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Lawsuit Against Former Pope Benedict in Abuse Scandal

Pope Emeritus Benedict XVI. may have to stand trial in a secular court over an abuse scandal in the Catholic Church.

von Marcus Bensmann , Justus von Daniels , Gabriela Keller

Pope Benedict in Bavaria - Freising
Pope Benedict XVI walks past altar boys during a service at Freising Cathedral on Thursday (Sept. 14, 2006). The pontiff visited his native Bavaria from September 09 to 14, 2006. Photo: Daniel Karmann dpa

According to an exclusive report published by CORRECTIV, the weekly newspaper Zeit and public broadcaster Bayerischer Rundfunk, a lawyer representing an abuse victim from Bavaria filed a lawsuit last weekend in the Traunstein Regional Court against Peter H., a former Catholic priest, as well as several church officials and institutions, including Cardinal Friedrich Wetter, the Archdiocese of Munich and Freising, represented by Vicar General Christoph Klingan and former Pope Benedict XVI. 

In the 1990s, then-priest Peter H. allegedly sexually abused several children and youth in the Archdiocese of Munich and Freising, including the plaintiff. Senior church officials affiliated with Cardinal Joseph Ratzinger at the time accepted the pedophile priest Peter H. in 1980 into the archdiocese and didn’t prevent his contact with young people, even though H. had already been discovered committing sexual assault in the city of Essen on several occasions. At the time, a psychiatrist diagnosed H. with a “basic narcissistic disorder with pederasty and exhibitionism.” In 1986, H. was sentenced to probation for the abuse of several juveniles, but he managed to keep his job. 

Because the statute of limitations has passed for most of the acts of abuse, the victim’s lawyer, Berlin criminal defense attorney Andreas Schulz, is resorting to a legal trick: He has filed an action for a declaratory judgement. Although it may not result in criminal prosecution, it could possibly deliver a declaration of the church’s guilt. His client is hoping that a secular court will determine that H., who was a priest at the time, sexually assaulted him and is therefore “obligated to compensate him for the damage,” according to the 69-page complaint, which has been obtained by CORRECTIV, Zeit and Bayerischer Rundfunk.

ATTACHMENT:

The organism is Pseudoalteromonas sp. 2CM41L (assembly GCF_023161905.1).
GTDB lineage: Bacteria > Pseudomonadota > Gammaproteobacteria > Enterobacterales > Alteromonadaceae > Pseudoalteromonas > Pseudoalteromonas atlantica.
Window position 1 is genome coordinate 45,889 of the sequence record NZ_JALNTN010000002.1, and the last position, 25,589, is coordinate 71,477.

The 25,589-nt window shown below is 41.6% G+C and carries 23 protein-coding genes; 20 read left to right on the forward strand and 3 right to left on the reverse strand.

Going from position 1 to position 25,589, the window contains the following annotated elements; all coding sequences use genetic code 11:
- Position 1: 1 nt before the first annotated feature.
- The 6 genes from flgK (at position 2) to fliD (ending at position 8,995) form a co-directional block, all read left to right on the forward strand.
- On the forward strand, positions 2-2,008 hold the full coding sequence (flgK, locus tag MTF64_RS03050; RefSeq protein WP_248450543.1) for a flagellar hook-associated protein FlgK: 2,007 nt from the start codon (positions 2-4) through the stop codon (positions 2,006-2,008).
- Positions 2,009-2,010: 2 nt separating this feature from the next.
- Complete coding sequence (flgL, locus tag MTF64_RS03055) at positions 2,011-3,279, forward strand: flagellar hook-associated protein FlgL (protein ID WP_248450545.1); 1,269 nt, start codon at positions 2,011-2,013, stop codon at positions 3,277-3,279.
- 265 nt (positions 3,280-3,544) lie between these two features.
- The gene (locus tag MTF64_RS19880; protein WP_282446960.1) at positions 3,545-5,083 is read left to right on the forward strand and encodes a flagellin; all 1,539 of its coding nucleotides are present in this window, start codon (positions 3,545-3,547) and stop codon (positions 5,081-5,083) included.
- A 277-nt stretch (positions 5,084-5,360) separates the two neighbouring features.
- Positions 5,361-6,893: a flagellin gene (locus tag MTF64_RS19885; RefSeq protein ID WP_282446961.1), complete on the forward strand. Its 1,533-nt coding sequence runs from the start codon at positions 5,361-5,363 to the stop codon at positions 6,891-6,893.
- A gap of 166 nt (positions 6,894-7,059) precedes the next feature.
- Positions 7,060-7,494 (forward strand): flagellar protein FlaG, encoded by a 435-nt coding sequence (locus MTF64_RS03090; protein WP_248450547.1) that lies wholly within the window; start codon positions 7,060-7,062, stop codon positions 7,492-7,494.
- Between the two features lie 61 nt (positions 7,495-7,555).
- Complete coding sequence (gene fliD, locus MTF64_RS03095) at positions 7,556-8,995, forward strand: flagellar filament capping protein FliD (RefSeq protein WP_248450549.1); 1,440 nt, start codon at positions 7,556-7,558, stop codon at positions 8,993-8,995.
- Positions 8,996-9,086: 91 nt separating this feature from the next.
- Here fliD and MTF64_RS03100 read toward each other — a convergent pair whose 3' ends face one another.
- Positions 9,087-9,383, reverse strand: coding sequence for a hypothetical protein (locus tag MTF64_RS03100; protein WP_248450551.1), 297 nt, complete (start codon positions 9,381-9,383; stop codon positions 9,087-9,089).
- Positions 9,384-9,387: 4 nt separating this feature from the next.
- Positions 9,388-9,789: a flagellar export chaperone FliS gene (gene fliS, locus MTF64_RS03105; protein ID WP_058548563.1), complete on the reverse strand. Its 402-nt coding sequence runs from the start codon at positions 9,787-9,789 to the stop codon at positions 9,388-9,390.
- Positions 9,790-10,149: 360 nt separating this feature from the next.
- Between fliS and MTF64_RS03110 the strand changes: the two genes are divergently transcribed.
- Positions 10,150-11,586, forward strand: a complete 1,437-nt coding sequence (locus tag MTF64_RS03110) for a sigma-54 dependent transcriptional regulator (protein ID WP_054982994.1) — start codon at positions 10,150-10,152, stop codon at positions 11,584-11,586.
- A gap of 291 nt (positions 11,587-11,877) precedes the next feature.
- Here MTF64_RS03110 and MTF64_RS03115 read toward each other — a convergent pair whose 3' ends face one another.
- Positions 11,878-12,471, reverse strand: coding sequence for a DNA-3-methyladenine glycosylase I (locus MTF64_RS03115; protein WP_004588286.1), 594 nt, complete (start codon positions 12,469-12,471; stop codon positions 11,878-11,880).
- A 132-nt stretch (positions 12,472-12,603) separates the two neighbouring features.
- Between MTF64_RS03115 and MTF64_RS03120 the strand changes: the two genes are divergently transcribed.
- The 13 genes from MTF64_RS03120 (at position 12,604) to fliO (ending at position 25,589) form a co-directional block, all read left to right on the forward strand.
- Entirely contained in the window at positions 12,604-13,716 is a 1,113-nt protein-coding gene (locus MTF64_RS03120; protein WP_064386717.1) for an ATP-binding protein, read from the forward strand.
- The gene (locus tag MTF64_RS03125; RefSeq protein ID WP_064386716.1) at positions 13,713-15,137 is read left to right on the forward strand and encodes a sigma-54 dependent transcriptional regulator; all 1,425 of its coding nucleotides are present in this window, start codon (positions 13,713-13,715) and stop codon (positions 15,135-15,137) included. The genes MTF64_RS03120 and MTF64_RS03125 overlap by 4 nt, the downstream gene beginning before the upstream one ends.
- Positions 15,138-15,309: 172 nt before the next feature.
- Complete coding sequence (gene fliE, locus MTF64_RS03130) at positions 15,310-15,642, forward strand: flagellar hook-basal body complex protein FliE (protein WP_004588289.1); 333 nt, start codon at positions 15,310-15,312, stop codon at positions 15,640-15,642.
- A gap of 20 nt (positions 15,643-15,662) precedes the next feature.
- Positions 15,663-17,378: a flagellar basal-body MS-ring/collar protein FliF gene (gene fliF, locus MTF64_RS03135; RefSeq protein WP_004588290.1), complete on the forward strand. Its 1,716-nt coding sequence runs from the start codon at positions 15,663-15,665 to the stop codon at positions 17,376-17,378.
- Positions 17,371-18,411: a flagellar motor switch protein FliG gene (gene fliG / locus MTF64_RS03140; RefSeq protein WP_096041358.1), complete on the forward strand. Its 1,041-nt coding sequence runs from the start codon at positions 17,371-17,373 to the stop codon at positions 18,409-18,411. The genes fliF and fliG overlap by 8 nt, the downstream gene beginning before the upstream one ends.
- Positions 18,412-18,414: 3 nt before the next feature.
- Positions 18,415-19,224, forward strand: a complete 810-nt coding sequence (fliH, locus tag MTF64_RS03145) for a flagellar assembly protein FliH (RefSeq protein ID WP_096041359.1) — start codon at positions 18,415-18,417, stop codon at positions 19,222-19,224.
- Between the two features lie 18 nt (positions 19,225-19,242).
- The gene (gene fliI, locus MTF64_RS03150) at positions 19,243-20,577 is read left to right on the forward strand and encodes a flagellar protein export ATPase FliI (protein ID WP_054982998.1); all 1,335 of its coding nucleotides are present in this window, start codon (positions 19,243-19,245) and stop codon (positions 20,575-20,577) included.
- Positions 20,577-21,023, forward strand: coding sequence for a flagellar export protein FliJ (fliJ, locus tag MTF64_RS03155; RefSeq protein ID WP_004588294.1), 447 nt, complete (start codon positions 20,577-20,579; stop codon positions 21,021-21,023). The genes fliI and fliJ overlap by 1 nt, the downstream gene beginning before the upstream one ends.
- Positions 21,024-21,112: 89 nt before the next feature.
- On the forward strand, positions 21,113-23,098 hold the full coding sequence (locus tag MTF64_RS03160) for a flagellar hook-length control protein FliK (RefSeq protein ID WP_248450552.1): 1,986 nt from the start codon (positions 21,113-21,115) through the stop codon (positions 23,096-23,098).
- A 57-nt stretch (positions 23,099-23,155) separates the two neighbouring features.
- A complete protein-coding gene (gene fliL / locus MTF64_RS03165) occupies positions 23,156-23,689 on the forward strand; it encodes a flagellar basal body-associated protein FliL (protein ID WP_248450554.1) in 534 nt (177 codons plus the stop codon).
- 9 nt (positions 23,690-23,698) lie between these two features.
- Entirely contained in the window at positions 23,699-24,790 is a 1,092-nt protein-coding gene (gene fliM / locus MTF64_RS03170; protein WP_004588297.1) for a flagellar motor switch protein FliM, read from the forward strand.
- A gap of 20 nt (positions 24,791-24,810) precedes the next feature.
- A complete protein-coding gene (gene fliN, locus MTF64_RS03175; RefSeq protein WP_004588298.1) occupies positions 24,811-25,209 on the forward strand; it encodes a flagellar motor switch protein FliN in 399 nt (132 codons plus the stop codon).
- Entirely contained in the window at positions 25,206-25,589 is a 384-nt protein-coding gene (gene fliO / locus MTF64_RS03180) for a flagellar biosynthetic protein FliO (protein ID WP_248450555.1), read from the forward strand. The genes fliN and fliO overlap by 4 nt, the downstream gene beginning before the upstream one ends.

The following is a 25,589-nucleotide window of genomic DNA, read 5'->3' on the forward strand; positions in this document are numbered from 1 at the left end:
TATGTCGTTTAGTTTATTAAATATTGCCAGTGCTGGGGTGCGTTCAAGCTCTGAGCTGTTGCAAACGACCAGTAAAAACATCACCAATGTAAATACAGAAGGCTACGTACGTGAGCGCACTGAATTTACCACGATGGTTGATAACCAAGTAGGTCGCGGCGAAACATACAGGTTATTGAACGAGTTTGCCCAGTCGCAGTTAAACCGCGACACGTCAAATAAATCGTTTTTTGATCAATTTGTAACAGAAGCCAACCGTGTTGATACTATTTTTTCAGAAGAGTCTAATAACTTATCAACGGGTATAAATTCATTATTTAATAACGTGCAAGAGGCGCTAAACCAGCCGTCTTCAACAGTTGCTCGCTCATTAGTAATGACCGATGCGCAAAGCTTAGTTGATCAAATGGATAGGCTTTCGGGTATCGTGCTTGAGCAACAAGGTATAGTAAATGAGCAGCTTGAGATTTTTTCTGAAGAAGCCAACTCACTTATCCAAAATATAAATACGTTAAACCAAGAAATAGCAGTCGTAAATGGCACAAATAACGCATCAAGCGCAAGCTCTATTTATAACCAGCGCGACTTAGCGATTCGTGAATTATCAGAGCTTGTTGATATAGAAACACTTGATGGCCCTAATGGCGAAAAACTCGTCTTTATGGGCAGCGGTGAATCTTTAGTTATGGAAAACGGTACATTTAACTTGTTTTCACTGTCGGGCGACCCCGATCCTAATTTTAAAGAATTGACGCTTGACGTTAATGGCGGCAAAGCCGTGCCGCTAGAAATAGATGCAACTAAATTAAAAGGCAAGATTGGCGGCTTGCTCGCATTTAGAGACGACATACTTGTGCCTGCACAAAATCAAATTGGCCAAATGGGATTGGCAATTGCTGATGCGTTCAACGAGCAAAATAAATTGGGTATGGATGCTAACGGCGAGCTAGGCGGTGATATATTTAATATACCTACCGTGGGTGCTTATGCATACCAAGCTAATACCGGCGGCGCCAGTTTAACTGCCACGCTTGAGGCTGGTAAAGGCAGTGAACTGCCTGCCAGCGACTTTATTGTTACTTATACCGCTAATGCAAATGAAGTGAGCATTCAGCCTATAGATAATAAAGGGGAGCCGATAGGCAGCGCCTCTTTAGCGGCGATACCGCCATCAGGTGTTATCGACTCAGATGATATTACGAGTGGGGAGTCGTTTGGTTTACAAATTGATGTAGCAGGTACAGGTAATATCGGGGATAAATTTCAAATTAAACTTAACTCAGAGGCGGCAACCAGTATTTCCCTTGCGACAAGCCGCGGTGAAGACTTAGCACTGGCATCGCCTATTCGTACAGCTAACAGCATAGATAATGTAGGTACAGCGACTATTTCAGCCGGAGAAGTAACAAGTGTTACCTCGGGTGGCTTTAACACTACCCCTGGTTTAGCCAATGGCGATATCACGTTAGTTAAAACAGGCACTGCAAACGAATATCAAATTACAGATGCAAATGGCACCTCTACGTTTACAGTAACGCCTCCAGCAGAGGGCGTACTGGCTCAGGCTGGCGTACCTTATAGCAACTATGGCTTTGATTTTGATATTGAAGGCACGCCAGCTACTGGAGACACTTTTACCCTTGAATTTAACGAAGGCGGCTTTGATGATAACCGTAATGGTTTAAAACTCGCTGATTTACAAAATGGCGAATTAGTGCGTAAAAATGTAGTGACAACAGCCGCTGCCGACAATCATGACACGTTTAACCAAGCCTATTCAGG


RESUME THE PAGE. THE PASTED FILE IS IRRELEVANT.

“His aim is also to have a secular court determine culpability for Pope Emeritus Benedict XVI, who agreed to reinstate priest H. in his parish work from his position of responsibility, even though the archdiocese of Munich and Freising were aware of H.’s sexual assaults.” The complaint alleges that Ratzinger, as cardinal, “had knowledge of all the circumstances and, at the very least, countenanced the fact that this priest was a repeat offender.” 

The evidence is overwhelming in the case of Peter H. Internal church proceedings established the priest’s culpability in 2016. According to an extrajudicial decree, those proceedings found that Peter H. sexually abused several teenagers in the 1990s, including the current plaintiff. The decree also discusses a breach of duty by the church superiors responsible at the time. A January 2022 report on abuse in the Munich diocese also recognized the shared culpability of church superiors within the archdiocese. The plaintiff is using the decree and the January abuse report as the basis for taking action against the former pope, as well as against Cardinal Friedrich Wetter, his successor as archbishop in Munich. 

The question as to whether the pope emeritus can be held responsible for the assaults is disputed. Experts believe the lawsuit has a chance if the church refrains from invoking the statute of limitations, as it has already done in the internal church proceedings. Wetter told CORRECTIV, Zeit and Bayerischer Rundfunk that he did not intend to file a petition invoking the statute of limitations. A spokesperson for the Archdiocesan Ordinariate in Munich asked for understanding “that the Archdiocese of Munich and Freising does not comment on ongoing legal proceedings.” The pope  emeritus had not responded to a request for comment by the time our article went to press. Nor did former priest Peter. H. 

If the lawsuit is successful, the church would not be ordered to pay damages, but it could come under further pressure to reconsider its stance on paying compensation to victims of abuse.

You can read the full research on the lawsuit in German at at this link.